Thinking regional and acting local: Assessing the joint influence of local and regional accessibility on commute mode in Montreal, Canada
place - north america, policy - sustainable, land use - impacts, land use - planning, planning - integration, planning - surveys, ridership - commuting, ridership - mode choice
Sustainable mobility, Accessibility, Commuting mode share, Integrated transport planning
Accessibility indicators, measuring the ease of reaching destinations via a specific mode of transport, are increasingly used in planning and research as they support integrated land use and transport planning. Research has shown that increased local accessibility (walkability for example) is associated with an increase in walking mode share, whereas increase in public transport accessibility is associated with a greater use of public transport. Yet, while public transport agencies are promoting the combination of active and public transport options to address one's diverse mobility needs, local and regional accessibility are rarely addressed together in research or practice. This research aims to determine the joint influence of local and regional accessibility on the transport mode used for work trips in the Montreal metropolitan region, while controlling for socio-demographic characteristics. Data come from the 2013 Origin-Destination survey 2016 Canadian census, 2017 public transport data DMTI Enhanced points of interests. A multinomial logistic model is used to understand how local and regional accessibility are associated with walking, cycling or taking public transport to work across individuals. The results demonstrate that increases in both local and regional accessibility are associated with a higher probability of using sustainable modes. The predicted probabilities suggest that local accessibility is more closely associated with a decrease in car use. This study sheds light on the interaction between local and regional land use and transport systems and is of relevance to planners and policymakers wishing to develop neighborhoods that support the use of sustainable modes.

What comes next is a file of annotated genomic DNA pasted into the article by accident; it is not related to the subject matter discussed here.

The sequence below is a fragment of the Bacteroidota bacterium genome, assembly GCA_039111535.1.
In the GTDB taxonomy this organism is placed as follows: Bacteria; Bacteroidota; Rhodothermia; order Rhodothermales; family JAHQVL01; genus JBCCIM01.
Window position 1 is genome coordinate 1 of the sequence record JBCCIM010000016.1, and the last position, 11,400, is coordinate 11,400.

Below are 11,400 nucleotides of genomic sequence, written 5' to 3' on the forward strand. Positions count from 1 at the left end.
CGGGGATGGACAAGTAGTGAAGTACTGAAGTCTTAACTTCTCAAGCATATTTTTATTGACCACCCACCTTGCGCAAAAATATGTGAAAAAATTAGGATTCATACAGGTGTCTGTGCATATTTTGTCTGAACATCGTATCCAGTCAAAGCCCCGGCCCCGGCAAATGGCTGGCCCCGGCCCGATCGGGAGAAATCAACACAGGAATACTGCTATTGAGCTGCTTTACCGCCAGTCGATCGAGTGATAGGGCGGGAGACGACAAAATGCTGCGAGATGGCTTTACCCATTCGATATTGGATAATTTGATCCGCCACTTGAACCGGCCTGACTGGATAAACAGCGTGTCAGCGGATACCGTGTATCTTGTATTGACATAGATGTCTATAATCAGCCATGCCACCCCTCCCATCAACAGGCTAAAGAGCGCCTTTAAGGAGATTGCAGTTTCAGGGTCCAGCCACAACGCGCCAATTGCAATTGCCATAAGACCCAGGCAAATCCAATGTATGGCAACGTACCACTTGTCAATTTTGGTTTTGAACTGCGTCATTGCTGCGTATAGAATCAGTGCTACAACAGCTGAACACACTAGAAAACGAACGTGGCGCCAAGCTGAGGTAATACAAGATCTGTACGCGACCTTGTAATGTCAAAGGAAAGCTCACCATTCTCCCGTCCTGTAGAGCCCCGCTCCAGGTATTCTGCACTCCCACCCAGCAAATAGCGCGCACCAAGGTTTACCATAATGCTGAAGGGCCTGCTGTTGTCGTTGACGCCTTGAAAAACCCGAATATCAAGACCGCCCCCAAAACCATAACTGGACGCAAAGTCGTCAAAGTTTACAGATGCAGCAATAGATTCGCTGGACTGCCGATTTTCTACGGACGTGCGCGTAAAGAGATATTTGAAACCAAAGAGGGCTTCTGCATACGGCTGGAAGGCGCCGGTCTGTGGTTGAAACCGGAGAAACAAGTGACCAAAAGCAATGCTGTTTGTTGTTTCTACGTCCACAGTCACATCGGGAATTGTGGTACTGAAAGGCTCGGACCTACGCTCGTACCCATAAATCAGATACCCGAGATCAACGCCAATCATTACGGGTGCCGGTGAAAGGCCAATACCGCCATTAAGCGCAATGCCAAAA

Permission to publish the abstract has been given by Elsevier, copyright remains with them.
Lussier-Tomaszewski, P., & Boisjoly, G. (2021). Thinking regional and acting local: Assessing the joint influence of local and regional accessibility on commute mode in Montreal, Canada. Journal of Transport Geography, Vol. 90, 102917.